PMO Forms Guide – Project Charter

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Names Used
Project Charter, Charter, Statement of Work, SOW, Business Case

Description
Authorizes resources for the Project as defined in the Charter and in the specified time frame. The Charter also provides documentation on the analysis done to ensure the soundness of the project. The fields you need highly depends on your processes and organization. Some of these fields can also be pulled from your initial Project Proposal or Business Case.

Common Fields (use only what is needed)

Project Name:
Try to keep under 50 chars as it will be used on a variety of reports, emails, and summaries.

Project Summary:
Short summary of the project. Used for reporting.

Author:
This is the project manager, project lead, or person kick starting the project.

Date Updated:
Date Charter last updated. 

Problem Statement:
Should identify what problem this project is focused on solving. The problem statement can  contain:
- Who is being impacted
- What is the issue impacting the customer (or opportunity for the customer)
- Where is issue (or opportunity) happening
- When does this problem or opportunity happen
- What is the impact of the problem (calls dropped, losing customer, etc)

Business Case:
List out why we should do this. How does this align to business initiatives and strategic alignment. What benefits will be derived from the project (increased revenue, lower operational costs, cost avoidance, strategic value, reduced risk, etc)

Project Goals and Objectives:
What are the measures of success for the project. What are the criteria that needs to be met for the project to be considered a success. Sometimes called Success Criteria.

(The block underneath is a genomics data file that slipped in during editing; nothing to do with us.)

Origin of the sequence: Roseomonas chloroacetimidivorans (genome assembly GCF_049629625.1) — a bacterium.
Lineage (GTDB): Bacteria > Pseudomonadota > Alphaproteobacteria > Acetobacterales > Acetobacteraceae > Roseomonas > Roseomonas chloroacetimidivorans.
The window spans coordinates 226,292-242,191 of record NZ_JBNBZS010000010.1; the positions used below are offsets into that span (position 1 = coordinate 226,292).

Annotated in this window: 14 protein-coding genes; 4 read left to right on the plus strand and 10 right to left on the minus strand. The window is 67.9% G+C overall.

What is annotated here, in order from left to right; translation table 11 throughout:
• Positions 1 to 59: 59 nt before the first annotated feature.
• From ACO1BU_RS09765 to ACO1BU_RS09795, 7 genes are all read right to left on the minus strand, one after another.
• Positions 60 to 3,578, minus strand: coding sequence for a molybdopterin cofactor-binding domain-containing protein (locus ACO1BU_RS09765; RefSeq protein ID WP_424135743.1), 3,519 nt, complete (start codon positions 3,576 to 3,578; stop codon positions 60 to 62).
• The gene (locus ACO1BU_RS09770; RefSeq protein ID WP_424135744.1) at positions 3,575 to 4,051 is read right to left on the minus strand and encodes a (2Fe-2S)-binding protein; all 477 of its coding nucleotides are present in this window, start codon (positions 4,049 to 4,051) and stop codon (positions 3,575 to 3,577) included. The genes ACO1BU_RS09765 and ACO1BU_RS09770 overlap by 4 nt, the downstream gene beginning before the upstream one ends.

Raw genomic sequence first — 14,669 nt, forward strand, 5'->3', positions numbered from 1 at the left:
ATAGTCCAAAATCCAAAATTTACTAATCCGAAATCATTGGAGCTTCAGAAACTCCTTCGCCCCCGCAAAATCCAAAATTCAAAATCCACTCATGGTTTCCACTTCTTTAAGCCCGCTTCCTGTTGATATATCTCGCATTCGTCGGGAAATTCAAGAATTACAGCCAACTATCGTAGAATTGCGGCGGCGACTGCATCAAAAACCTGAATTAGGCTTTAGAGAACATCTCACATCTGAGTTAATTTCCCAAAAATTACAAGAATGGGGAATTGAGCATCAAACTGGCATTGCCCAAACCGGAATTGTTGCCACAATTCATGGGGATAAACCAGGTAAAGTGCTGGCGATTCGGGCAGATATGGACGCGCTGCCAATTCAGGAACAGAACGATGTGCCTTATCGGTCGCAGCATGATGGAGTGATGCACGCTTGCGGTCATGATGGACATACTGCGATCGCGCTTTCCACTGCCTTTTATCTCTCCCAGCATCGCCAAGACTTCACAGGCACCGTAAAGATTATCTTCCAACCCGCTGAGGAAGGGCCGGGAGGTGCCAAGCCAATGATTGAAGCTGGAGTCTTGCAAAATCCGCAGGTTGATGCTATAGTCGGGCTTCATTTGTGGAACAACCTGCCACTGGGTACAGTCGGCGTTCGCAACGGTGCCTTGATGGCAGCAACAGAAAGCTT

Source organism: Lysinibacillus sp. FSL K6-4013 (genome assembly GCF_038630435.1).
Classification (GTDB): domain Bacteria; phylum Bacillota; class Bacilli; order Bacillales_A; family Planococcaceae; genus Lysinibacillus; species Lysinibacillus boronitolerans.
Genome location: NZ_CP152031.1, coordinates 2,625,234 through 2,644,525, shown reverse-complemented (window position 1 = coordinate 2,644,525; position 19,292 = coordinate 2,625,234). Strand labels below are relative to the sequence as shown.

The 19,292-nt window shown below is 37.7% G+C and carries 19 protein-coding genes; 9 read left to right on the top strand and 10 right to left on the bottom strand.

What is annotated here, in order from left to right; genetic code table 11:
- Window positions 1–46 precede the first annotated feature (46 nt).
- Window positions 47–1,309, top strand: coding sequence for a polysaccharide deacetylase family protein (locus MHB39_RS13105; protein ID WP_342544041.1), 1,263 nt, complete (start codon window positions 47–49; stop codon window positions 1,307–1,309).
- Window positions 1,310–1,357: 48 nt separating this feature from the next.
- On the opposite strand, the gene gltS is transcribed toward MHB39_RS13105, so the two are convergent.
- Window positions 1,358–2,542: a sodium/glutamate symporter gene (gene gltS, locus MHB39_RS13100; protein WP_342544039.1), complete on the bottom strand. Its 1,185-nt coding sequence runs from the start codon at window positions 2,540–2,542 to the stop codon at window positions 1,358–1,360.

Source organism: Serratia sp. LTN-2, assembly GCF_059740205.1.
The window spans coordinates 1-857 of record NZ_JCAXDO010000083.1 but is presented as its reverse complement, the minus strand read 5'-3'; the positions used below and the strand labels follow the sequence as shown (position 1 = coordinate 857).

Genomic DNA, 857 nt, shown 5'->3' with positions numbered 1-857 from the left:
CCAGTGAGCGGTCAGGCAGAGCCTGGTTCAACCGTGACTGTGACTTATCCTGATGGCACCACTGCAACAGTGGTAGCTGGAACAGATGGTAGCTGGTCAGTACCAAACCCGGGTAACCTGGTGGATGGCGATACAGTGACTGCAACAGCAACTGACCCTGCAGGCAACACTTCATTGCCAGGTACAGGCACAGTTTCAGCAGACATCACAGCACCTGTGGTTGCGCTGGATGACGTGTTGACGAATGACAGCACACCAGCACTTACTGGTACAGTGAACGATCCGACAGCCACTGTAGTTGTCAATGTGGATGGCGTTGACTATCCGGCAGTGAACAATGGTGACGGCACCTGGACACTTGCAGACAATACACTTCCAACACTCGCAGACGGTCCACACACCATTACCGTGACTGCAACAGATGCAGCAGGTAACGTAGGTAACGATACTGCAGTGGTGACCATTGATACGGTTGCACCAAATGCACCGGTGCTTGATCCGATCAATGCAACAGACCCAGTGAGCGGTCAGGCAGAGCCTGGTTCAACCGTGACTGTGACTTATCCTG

Major Milestones (Review Gates):
This becomes your baseline and the constraints for when you build out your schedule. As you are early in the project this needs to be broad as the dates are based only on expert/past experience. You should have 3-5 major milestones that are reviewed and revised at every milestone. 

Major Stakeholders:
List of the sponsors, business owners, project manager, and steering committee that have oversight and overall authority over the project.

Describe the customer:
Who are the end users, their size, and do you expect the end users to grow.

Summarize any major risks to project success:
Risks can be around the execution of the project or the deliverables being produced.

Describe any project assumptions:
Assumptions is self explanatory. This is always a great conversation piece as you will find assumptions to not always be correct.

Describe any constraints or schedule limitations:
These are rules, decisions, or facts that are non negotiable. A good example is that project must complete by a certain date.

Describe any dependencies:
This would be external factors that are required for this project to be successful. An example is a dependency on another project.

Describe any out of scope work:
List out what is not going to be accomplished or delivered.

Summarize the estimated capital costs, resource costs, and annual support costs:
For a large project, you would have a separate document supporting these numbers and approved by Finance.

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